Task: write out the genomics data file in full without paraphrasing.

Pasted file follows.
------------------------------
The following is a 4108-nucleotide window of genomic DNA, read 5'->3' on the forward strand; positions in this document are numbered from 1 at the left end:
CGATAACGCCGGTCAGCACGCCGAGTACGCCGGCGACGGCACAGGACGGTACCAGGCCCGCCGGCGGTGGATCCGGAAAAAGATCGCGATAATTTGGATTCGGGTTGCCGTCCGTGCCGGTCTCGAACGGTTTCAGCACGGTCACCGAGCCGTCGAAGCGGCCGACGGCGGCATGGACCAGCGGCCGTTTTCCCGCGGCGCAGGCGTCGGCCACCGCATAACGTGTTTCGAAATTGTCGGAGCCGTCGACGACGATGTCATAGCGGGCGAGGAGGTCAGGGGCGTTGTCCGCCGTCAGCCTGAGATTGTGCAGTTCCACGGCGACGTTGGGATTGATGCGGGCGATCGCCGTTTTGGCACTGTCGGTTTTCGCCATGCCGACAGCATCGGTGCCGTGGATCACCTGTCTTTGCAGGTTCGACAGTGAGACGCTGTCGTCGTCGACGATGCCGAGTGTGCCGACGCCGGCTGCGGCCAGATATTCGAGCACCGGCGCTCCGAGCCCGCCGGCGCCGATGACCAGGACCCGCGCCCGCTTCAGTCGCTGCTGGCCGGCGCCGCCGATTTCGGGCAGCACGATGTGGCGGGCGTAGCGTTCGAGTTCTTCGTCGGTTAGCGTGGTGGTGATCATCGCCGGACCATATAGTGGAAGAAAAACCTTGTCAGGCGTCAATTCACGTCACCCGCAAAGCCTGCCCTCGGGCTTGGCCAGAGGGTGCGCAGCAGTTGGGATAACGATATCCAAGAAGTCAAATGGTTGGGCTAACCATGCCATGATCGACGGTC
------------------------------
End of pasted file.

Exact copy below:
The following is a 4108-nucleotide window of genomic DNA, read 5'->3' on the forward strand; positions in this document are numbered from 1 at the left end:
CGATAACGCCGGTCAGCACGCCGAGTACGCCGGCGACGGCACAGGACGGTACCAGGCCCGCCGGCGGTGGATCCGGAAAAAGATCGCGATAATTTGGATTCGGGTTGCCGTCCGTGCCGGTCTCGAACGGTTTCAGCACGGTCACCGAGCCGTCGAAGCGGCCGACGGCGGCATGGACCAGCGGCCGTTTTCCCGCGGCGCAGGCGTCGGCCACCGCATAACGTGTTTCGAAATTGTCGGAGCCGTCGACGACGATGTCATAGCGGGCGAGGAGGTCAGGGGCGTTGTCCGCCGTCAGCCTGAGATTGTGCAGTTCCACGGCGACGTTGGGATTGATGCGGGCGATCGCCGTTTTGGCACTGTCGGTTTTCGCCATGCCGACAGCATCGGTGCCGTGGATCACCTGTCTTTGCAGGTTCGACAGTGAGACGCTGTCGTCGTCGACGATGCCGAGTGTGCCGACGCCGGCTGCGGCCAGATATTCGAGCACCGGCGCTCCGAGCCCGCCGGCGCCGATGACCAGGACCCGCGCCCGCTTCAGTCGCTGCTGGCCGGCGCCGCCGATTTCGGGCAGCACGATGTGGCGGGCGTAGCGTTCGAGTTCTTCGTCGGTTAGCGTGGTGGTGATCATCGCCGGACCATATAGTGGAAGAAAAACCTTGTCAGGCGTCAATTCACGTCACCCGCAAAGCCTGCCCTCGGGCTTGGCCAGAGGGTGCGCAGCAGTTGGGATAACGATATCCAAGAAGTCAAATGGTTGGGCTAACCATGCCATGATCGACGGTC